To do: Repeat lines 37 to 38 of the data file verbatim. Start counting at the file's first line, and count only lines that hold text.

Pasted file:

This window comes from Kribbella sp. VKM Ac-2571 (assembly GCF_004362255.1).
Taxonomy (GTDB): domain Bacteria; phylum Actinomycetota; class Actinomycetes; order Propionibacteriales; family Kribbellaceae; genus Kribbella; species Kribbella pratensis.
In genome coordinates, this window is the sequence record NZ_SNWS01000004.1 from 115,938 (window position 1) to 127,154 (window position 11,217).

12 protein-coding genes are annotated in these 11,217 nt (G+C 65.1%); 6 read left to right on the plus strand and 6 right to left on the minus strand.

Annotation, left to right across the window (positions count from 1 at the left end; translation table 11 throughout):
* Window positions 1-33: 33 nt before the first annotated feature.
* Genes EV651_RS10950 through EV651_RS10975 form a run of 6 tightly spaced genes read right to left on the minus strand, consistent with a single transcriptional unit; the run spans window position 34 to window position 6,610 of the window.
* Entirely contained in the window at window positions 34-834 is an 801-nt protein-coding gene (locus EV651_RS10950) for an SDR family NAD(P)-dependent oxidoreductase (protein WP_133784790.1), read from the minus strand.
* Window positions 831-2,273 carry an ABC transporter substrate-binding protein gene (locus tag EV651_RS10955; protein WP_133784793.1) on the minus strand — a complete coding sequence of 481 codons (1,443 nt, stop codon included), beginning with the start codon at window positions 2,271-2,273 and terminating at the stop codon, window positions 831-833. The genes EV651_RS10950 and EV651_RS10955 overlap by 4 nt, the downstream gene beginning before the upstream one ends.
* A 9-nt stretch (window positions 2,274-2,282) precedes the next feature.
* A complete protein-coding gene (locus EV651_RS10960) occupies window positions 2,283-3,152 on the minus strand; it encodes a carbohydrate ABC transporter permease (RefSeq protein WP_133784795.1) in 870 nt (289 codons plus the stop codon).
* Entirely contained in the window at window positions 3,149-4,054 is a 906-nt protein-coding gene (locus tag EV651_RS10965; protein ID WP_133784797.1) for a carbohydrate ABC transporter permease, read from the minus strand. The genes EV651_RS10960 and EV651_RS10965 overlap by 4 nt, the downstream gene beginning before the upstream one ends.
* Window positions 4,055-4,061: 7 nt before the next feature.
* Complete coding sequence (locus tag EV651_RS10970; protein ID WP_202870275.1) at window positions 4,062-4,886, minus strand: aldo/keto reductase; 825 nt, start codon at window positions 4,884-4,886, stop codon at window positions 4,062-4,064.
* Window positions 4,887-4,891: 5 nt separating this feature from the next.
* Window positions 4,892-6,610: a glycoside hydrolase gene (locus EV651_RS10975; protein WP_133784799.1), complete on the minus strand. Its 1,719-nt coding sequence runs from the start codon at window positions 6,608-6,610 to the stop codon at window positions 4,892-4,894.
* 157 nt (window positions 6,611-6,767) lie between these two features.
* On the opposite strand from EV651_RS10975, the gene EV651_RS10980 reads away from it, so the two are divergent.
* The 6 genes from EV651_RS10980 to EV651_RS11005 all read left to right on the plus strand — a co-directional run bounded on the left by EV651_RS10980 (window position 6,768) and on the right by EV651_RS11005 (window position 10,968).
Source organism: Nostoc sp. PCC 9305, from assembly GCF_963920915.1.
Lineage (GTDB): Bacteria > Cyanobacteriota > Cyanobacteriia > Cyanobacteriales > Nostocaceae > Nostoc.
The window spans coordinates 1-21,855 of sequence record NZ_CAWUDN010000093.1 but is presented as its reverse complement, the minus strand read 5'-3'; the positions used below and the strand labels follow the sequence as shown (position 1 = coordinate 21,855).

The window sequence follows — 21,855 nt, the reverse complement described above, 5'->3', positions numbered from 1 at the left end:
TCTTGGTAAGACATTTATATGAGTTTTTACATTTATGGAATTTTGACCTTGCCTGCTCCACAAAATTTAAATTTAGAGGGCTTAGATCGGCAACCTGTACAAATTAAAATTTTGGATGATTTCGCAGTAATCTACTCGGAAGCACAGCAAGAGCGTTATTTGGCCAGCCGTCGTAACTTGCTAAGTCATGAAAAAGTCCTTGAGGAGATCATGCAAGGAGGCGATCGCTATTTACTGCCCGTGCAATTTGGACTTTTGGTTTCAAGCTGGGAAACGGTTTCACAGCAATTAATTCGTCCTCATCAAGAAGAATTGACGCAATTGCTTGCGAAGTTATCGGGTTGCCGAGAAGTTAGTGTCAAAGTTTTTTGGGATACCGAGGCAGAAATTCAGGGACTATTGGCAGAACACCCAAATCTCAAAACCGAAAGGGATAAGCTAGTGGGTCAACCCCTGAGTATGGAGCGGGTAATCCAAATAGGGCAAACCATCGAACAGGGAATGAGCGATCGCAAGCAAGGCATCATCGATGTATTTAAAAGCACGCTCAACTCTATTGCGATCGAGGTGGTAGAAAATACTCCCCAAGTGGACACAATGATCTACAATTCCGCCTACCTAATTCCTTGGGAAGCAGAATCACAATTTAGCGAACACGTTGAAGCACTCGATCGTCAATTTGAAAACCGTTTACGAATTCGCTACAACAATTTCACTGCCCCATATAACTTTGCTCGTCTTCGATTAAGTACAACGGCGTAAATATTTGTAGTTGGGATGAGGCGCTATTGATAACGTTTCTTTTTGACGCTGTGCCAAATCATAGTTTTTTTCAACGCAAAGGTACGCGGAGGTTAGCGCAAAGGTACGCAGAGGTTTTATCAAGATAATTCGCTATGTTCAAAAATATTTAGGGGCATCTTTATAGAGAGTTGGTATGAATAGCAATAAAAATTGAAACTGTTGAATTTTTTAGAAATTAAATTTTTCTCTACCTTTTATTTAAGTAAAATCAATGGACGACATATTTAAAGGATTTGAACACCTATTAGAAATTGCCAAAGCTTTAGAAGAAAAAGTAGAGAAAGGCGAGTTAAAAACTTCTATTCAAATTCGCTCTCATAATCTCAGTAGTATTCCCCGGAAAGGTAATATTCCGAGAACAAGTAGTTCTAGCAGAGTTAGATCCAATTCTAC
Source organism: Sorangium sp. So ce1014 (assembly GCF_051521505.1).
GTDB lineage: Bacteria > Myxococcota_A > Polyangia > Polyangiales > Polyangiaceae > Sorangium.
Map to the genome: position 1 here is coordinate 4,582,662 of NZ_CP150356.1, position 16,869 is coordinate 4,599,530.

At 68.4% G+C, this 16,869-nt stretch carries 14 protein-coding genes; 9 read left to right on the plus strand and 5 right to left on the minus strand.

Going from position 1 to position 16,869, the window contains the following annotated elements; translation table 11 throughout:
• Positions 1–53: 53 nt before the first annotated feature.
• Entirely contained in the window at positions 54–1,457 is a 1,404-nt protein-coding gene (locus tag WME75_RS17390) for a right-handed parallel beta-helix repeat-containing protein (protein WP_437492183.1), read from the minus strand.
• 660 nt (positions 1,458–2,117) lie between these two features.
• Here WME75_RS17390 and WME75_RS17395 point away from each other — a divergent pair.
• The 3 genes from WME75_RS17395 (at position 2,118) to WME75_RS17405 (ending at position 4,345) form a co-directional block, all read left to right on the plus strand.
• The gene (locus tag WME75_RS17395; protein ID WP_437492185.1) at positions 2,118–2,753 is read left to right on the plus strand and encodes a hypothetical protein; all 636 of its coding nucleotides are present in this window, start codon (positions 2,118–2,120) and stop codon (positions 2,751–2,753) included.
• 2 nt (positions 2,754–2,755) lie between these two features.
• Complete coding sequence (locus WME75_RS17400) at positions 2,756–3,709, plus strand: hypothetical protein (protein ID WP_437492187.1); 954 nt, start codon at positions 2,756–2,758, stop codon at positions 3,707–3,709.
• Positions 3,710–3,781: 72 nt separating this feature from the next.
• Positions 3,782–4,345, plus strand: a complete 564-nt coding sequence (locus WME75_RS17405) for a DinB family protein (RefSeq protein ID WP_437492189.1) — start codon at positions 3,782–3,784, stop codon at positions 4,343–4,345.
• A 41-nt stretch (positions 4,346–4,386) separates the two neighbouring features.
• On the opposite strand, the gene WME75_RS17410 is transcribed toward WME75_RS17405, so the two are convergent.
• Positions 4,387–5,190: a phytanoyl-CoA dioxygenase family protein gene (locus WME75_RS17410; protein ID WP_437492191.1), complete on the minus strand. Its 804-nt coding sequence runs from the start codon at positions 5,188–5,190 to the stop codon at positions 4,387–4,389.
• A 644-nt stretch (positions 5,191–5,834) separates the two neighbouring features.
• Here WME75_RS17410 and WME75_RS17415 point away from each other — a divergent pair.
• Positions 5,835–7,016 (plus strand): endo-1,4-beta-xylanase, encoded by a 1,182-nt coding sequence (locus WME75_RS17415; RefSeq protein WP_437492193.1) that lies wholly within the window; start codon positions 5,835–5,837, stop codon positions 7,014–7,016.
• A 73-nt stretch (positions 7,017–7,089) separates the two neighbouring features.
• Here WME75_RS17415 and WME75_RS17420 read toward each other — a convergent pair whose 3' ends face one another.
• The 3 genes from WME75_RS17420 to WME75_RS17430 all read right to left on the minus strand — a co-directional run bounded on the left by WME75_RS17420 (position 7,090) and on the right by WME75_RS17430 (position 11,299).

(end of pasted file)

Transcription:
• Complete coding sequence (locus WME75_RS17400) at positions 2,756–3,709, plus strand: hypothetical protein (protein ID WP_437492187.1); 954 nt, start codon at positions 2,756–2,758, stop codon at positions 3,707–3,709.
• Positions 3,710–3,781: 72 nt separating this feature from the next.